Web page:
- Script: Script fonts mimic the look of handwriting or calligraphy. They are often used for invitations, greeting cards, and other types of elegant or formal communication.
- Display: Display fonts are decorative and attention-grabbing. They are often used for headlines and titles, but are not suitable for long blocks of text because they can be difficult to read.
- Monospace: Monospace fonts have a fixed width for each character, so each character takes up the same amount of space. They are often used in coding and programming because they make it easier to align text and code.
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If you’re looking for an answer to the question “how do the elements and principles of design work together”, there’s no better example to look at than space.
Although space is technically a design element, we only perceive it in the context of specific design principles, such as balance, movement, or hierarchy. Space allows designers to convey the desired message and draw attention to specific design elements. In addition, space is also a key component of good UX design. Lack of whitespace or empty space makes designs feel cluttered and harms the user experience.
This element of design is often the most difficult for non-designers to understand. Using too much or too little space, and the organization of other design elements in a given space is usually not something we immediately notice in a design. But, a skilled professional knows that these decisions can make or break a project.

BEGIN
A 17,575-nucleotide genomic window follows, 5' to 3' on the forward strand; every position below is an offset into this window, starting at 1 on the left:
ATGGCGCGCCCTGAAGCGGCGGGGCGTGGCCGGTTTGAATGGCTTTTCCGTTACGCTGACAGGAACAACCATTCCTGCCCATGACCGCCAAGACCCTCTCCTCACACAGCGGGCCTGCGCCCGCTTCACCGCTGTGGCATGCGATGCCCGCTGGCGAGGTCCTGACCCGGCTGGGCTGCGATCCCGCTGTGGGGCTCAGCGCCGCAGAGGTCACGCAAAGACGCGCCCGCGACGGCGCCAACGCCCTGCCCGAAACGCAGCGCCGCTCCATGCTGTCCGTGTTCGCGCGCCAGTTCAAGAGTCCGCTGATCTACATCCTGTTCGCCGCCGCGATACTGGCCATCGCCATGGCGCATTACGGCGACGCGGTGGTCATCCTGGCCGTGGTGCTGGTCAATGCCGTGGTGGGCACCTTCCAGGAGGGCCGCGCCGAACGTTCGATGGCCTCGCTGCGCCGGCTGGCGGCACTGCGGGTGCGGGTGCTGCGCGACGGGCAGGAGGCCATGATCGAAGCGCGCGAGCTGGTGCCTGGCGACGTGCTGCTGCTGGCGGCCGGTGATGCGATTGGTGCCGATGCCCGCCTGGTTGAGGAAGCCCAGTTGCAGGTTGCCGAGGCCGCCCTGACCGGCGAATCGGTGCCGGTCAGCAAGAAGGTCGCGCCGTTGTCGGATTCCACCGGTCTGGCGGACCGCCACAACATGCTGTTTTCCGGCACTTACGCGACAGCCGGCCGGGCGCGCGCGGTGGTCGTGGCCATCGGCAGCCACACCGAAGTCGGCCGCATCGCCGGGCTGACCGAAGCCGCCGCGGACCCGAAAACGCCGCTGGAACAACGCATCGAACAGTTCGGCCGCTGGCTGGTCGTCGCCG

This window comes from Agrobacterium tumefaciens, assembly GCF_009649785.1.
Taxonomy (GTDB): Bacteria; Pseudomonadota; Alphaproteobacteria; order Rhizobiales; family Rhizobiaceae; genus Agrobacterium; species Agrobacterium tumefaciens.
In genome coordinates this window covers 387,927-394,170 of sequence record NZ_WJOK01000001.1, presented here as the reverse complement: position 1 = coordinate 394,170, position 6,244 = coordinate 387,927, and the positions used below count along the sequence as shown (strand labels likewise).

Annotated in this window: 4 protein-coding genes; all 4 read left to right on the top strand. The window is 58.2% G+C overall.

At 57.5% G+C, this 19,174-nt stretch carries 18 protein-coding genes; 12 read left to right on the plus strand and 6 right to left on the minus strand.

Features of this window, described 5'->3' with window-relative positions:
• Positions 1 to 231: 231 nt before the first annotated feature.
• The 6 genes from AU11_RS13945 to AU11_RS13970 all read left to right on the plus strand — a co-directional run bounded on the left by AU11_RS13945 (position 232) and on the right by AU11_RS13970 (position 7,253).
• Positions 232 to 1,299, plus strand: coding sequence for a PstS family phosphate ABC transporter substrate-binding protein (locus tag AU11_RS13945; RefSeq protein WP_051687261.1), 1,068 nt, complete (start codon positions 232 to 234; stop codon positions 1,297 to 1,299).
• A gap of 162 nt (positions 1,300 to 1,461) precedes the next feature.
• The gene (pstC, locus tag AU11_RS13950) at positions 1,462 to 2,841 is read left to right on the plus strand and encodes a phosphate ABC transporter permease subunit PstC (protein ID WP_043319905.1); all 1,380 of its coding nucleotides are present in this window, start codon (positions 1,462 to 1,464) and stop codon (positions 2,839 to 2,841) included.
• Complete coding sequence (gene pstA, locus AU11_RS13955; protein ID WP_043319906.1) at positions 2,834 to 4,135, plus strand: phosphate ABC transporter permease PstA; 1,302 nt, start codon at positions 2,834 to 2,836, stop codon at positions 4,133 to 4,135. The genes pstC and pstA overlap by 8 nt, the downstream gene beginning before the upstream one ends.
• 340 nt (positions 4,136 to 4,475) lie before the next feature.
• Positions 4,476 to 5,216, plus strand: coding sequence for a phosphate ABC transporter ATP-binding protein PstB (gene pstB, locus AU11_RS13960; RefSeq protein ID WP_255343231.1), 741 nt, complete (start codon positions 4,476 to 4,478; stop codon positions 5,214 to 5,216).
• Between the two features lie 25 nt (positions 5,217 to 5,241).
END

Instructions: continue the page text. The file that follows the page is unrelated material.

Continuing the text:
Form, shape and space are all closely related design elements. Form refers to the way an object or shape occupies space. Since they work in a two-dimensional space, designers create three-dimensional forms through use of light, shadow, negative space, contours, and more.
The most obvious use of form in graphic design is 3D design. Although you could draw shapes and elements from a 3D perspective, it takes a lot more effort to make graphics appear truly three-dimensional. Using shadows and texture allows designers to create forms and add visual interest to design.
Texture refers to the surface quality of a design. It can be rough, smooth, or somewhere in between, and is used to create visual interest and depth.
Texture can be created through the use of different design elements, including line, shapes, and color. Texture is also used to create a three-dimensional experience in a two-dimensional space.
Why is it important to know about the basic design elements?
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Now that you know what are the basic elements of design, you might be wondering - how does this help you?
If you want to learn how to do graphic design yourself, it goes without saying that considering these elements is the very first step. On the other hand, why is it useful to know about the basic elements of design if you’re only a client looking to get design services? Here are some convincing reasons:
- You can provide better feedback: By focusing on each individual design element, it’s easier to provide constructive guidelines. You can observe on specific aspects of design, and figure out what works and what doesn’t.
- You can tell good design from bad: Since graphic design always serves a specific purpose, we can’t judge it on personal preference alone. Understanding different graphic design elements allows you to see how they support that purpose. By extent, you’re able to tell whether the design is effective or not, and you can also give pointers on how to turn bad design into good.
- It enhances creativity: It’s much easier to be creative when you know what you’re working with. When you know about different types of lines, fonts, or the importance of space, you are able to see things from different perspectives, and try to come up with new solutions.
We hope this beginner-friendly guide on the most vital visual elements in graphic design is useful. If you want to continue your design education, check out this article on the basic design principles, as well as our checklist on the most important characteristics of good design.